Audio sample: Rudorff: Impromptu, op. 51
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Total time: 73 minutes 41 seconds
1. August Bungert (1845-1915): Aus meinem Wanderbuch: Unter Palmen (Bordighera), op. 53 no 1 (6’16”)
2. Bungert: Variations and Fugue on an original theme, op. 13 (29’47”)
3. Woldemar Bargiel (1828-97): Nachtstück, op. 2 (7’38”)
Bungert: Albumblätter: Characterstücke, op. 9 book II
4. Allegro moderato, op. 9 no. 4 (4’14”) 5. Andante, op. 9 no. 5 (2’17”) 6. Moderato, op. 9 no. 6 (2’39”)
7. Heinrich von Herzogenberg (1843-1900): Eight Variations, op. 3 (16’54”)
8. Ernst Rudorff (1840-1916): Impromptu, op. 51 (3’50”)
Our thanks to Dr Klaus Tischendorf and Peter Cook for supplying scores of these rare works.
The quintessential German Romantic, August Bungert, a pupil of Friedrich Kiel, came to the attention of Brahms when his Piano Quartet, op. 18, was awarded the Florentine Quartet Prize in 1877, the judges being Brahms and Robert Volkmann. This success proved extremely important for Bungert, since it provided him with the means to move to Italy, where he formed significant connexions with Verdi and Friedrich Nietzsche (who was his neighbour). Here also he met the Queen of Romania, known in artistic circles by the name Carmen Sylva, who became his patron, providing him with a Bechstein grand piano, a house, and organising a group of supporters known as the Bungert-Bund. In return, Bungert set many of her poems to music (composing some 362 songs in all), and also began to work on a series of epic operas. Although seen initially as an opposing pole to Wagner, Bungert became increasingly influenced by him, and his operas treat the world of Homer in the same way as Wagner’s own operas on mythic subjects.
Earlier on, it had been Brahms who had been Bungert’s stylistic model. His major set of Variations, op. 13, can be considered a response to Brahms’ own works in that form but attempts a more contemporary symphonic style, with many striking moments and a crowning fugue that is complex both technically and musically. The neglect of this work is difficult to understand; in post-war Germany Bungert was considered the inferior of Wagner, but nowadays we can see his work for its individual qualities rather than merely in comparison with others.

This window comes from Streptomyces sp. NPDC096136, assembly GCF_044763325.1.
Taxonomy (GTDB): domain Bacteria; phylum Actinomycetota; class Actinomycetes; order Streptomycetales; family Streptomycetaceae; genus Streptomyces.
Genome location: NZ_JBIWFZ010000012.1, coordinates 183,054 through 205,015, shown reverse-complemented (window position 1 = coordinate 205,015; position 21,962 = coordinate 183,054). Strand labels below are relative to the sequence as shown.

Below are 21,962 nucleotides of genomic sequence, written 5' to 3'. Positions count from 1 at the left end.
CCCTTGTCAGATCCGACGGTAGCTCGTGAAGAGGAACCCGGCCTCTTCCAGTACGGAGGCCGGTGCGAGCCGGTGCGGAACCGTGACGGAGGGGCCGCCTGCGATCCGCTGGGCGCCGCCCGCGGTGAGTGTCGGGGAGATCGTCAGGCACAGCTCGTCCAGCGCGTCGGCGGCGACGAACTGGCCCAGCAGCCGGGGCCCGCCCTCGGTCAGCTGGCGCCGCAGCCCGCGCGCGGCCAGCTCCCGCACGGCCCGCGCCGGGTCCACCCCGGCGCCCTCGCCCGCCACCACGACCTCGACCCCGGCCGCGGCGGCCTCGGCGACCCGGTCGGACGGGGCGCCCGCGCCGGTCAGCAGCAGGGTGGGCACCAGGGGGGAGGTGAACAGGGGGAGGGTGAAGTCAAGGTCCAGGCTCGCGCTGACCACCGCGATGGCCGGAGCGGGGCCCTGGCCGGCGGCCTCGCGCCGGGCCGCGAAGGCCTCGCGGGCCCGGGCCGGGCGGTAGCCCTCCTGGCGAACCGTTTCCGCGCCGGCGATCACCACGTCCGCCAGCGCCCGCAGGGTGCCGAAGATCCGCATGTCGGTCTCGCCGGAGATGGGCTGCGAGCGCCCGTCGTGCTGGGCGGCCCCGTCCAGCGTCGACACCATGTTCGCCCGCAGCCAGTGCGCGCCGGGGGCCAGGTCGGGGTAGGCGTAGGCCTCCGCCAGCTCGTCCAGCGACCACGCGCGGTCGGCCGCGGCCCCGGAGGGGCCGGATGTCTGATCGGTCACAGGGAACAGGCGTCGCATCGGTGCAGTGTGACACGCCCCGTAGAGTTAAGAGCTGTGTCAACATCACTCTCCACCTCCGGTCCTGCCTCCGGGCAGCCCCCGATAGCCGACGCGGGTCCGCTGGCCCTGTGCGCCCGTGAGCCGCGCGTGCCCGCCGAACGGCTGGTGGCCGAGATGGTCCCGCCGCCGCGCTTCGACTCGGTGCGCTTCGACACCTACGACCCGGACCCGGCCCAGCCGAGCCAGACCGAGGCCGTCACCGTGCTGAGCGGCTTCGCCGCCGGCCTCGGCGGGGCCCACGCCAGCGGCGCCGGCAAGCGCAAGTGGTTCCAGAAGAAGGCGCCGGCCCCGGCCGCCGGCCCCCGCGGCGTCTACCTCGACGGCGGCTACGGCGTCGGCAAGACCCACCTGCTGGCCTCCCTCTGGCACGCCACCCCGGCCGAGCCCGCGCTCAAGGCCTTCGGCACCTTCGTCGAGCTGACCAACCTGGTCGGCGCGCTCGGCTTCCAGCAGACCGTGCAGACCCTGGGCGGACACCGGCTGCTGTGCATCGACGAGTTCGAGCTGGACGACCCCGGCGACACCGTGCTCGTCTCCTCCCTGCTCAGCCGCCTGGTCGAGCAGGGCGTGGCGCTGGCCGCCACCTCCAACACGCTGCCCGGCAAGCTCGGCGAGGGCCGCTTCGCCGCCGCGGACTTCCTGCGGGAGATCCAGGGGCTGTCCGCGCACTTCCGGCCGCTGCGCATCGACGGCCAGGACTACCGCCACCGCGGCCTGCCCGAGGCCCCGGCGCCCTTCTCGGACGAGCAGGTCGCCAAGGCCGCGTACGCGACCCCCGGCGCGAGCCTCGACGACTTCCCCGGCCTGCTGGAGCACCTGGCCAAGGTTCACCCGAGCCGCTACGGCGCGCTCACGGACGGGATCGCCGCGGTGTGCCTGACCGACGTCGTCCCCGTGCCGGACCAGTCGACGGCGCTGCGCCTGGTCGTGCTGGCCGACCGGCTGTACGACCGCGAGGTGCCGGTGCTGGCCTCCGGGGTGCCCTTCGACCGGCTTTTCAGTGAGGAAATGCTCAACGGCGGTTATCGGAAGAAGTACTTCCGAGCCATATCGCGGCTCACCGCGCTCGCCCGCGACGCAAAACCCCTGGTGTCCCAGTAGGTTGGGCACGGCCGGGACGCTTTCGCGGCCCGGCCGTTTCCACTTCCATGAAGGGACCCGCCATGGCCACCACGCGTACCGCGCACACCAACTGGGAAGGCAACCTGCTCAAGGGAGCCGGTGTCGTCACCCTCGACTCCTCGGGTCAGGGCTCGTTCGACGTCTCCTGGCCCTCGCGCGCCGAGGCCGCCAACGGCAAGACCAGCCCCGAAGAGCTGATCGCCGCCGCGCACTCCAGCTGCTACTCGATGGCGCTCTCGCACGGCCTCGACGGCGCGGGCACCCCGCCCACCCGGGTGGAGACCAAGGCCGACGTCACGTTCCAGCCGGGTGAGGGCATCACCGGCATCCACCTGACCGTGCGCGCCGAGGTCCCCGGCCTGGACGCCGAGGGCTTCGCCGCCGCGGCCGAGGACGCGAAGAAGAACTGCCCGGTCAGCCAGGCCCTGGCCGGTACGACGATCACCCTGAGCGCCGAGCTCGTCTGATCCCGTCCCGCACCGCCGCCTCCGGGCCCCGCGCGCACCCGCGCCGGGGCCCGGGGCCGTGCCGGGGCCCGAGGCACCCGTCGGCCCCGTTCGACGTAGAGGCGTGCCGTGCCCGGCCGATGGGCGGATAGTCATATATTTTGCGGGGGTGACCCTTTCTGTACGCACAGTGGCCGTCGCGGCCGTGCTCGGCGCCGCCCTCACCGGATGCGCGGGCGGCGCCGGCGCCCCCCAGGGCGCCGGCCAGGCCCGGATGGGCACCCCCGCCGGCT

Woldemar Bargiel was not a prolific composer, but his works deserve greater attention than the almost complete neglect they fell into in the years immediately following his death. Similarly, if he is known at all these days, it is as the half-brother of Clara Schumann (as a result of her mother’s second marriage to music teacher Adolf Bargiel), with the implication that not only was the success of his career due to this connexion (which was undoubtedly the case) but also that such reputation that he enjoyed was merely the result of this nepotism (which was certainly not so).
Bargiel studied under Moscheles, Hauptmann, Rietz and Gade at the Leipzig Conservatoire (being noted among the younger generation in Schumann’s Neue Bahnen in 1853) and from 1859 took up a teaching position as a theorist at the conservatoire in Köln. 1866 saw him move to Rotterdam where he concentrated on conducting and musical direction, and 1874 (at the invitation of Joachim) back to Berlin (where he had taught privately throughout the 1850s) as professor of composition at the Royal Hochschule. He attained the peak of professional recognition as a senator of the Akademie der Künste, teaching up until his death at the age of sixty-nine.
Bargiel’s well-crafted and distinctive music enjoyed wide popularity during his lifetime. As well as piano music, he wrote a number of chamber works, songs, and orchestral pieces. His Notturnos date from 1853 and show a command of the Gothic style he had inherited from Schumann, but in the first, particularly, adding a rhetorical element that creates an individual impression.
Ernst Rudorff studied piano under Woldemar Bargiel and then entered the Leipzig Conservatoire under Moscheles, Plaidy and Rietz. He undertook further study with Hauptmann and Reinecke. Appointment as professor of piano at the Cologne Conservatoire in 1865 was followed by the senior piano position at the Berlin Hochschule between 1869 and his retirement in 1910. A prolific composer, arranger and editor, Rudorff was a friend of both Brahms and Joachim.
Heinrich von Herzogenberg studied composition under Dessoff and, influenced by his studies of Bach, became an ardent admirer of Brahms. He married one of Brahms’s piano pupils, and it is suggested by some that Brahms’s resentment of this union played a part in his generally curmudgeonly attitude towards Herzogenberg. In 1872, Herzogenberg moved to Leipzig where, along with Philip Spitta, he founded the Leipzig Bach-Verein, which did much to revive Bach’s cantatas. From 1885 he was professor of composition at the Berlin Hochschule für Musik, and in his last years, although a Roman Catholic, composed extensively for the Lutheran church. Herzogenberg’s works include several important pieces for solo piano and piano four hands. His early Variations, op. 3, show an ambitious young composer with plenty to say, and suggest that he had absorbed much of the Brahmsian style.